The Primasole Bridge which was successfully captured intact.
The Primasole Bridge which was successfully captured intact.

Peter Stainforth was one of the men who successfully dropped by parachute within range of the bridge. Before dawn he had removed the demolition charges from the bridge itself. He and his men dug in for the expected counter-attack and came under heavy artillery fire. Then a deep trench prepared earlier by the Italian was discovered and they all dropped into that:

A moment later the barrage came down on us in earnest. Every flak gun around Catania airfield opened fire, and the air over our heads boiled, shrieked and roared. The incessant crash of shells and roar of guns intermingled, so that sound had no further meaning; the noise pulsated, swelled and erupted and then fell back to the roll of a thousand drums before building up to another sickening peak, tearing the world apart. We sat huddled and dazed. Wisps of pungent yellow smoke seeped into the trench. Somebody coughed and relieved the tension. Then, suddenly as it had come, the barrage lifted.

For a moment my numbed brain could not comprehend the sudden silence. One had got so used to the raging thunder of noise that this new emptiness almost hurt. A rifle shot and then a burst of Bren brought me to my senses. ‘They’re coming through!’ I found myself shouting. ‘Back to your positions. Bren gunners come with me!’

We swarmed out of the trench, scrambled down the ditch and found our old holes. I pulled my two grenades out of my pouch and laid them beside me – just in case.

Battle was joined on the opposite side of the river, but it remained invisible behind the thick screen of vineyards except for the occasional tracer ricochet. The Bren gun rattled out three more short bursts, and then a German machine-gun roared into life unexpectedly close.

Rifle shots were cracking away all round our bridgehead. A Vickers gun started up and chattered out a long five-second burst, very comforting to hear. Then the noise of the battle became too confused to distinguish individual sounds, and rippled in waves round the northern perimeter. Tracer flickered through the vines and threw up long welts of dust.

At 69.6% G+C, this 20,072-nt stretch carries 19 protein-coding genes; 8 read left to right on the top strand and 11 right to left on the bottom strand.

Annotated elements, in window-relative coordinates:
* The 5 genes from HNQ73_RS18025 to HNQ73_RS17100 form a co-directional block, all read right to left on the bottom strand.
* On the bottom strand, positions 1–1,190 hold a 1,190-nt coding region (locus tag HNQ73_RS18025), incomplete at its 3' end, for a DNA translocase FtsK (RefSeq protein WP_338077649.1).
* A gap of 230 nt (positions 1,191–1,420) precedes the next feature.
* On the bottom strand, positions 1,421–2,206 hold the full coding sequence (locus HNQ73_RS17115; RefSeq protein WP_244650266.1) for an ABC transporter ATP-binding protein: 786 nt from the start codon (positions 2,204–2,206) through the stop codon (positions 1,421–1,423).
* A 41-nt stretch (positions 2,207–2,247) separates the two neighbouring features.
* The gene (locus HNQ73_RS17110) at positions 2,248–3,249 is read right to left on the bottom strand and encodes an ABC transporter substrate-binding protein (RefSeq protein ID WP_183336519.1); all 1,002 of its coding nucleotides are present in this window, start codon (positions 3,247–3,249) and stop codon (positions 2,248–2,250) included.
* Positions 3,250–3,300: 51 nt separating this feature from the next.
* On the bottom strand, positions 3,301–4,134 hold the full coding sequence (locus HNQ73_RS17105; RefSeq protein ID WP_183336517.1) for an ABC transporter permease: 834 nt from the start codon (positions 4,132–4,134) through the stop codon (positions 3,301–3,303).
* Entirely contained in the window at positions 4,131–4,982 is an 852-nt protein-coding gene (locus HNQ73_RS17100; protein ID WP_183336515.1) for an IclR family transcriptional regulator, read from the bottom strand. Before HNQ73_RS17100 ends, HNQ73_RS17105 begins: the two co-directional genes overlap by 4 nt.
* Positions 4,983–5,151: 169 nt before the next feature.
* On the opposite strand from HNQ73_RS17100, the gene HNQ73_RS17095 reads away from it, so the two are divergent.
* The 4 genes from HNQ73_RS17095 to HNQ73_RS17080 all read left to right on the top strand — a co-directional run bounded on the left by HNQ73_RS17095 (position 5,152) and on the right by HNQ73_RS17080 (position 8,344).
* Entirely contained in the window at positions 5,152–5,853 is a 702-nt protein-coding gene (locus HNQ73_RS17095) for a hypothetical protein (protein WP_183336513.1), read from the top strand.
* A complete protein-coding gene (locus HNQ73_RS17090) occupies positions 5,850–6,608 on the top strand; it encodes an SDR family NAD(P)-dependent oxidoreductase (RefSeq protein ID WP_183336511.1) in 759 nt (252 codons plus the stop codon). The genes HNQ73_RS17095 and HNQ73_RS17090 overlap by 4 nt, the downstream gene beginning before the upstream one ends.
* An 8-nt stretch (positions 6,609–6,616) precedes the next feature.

My section passed their Bren magazines up to the gunner. He held the gun into his shoulder and peered intently at the undergrowth downstream.

Gradually the fire slackened and then died away into another lull. We strained our ears and listened anxiously, wondering what it might mean. Suddenly the barrage came down again. As there was no point in remaining on top we crawled back to the shelter of our trench and waited for the lift.

In my dazed state I became fascinated by the different sound effects produced by the rain of shrapnel. Some uttered an almost human cry, a plaintive wail like a child. Others sobbed and howled, curdling the blood. Some whirred like a partridge, a heavy, ugly sound. Some droned and buzzed like bees. The air throbbed as red- hot slivers of steel flew in every direction; and, as a finale, the telegraph wires parted with a twang, and the copper wire rustled down with a hushed singing noise.

To supplement the barrage of airburst from the massed 88-mm flak-guns two large-calibre coastal guns of the 14-inch variety joined in and pounded away at the bridge. The shells came whining over, the noise changing pitch with terrifying speed.

Fortunately, every one passed overhead to land with heavy concussions from two to four hundred yards away. The gunners never succeeded in getting the range; probably they had no direct observation and could not bracket for fear of hitting their own positions. But they were sufficiently close to rock the walls of our trench. Chunks of earth flaked off, and soil trickled down our backs.

After a quarter of an hour the barrage lifted again and fighting flared up, growing in intensity as before. After another unsuccessful attack the enemy desisted, and the storm of shells came down again. They employed quite a novel signal to request the renewal of the barrage – a stream of red tracer red nearly vertically into the air. When we learned what this meant we dived for our trench as soon as it was spotted.

The day passed slowly. Sometimes the enemy held off to draw breath, giving us a respite of an hour or so before battle opened once more. But they always came on again as fiercely as before, crawling down the avenues of grapevines and working closer and closer towards the bridge. As the afternoon wore on their attacks gained weight as reinforcements arrived and heavier and heavier support-weapons were brought into play.

See Peter Stainforth: Wings Of The Wind

Paradata has more pictures and maps. Durham Light Infantry has more on their role.

British airborne troops check their equipment before boarding their gliders.
British airborne troops check their equipment before boarding their gliders.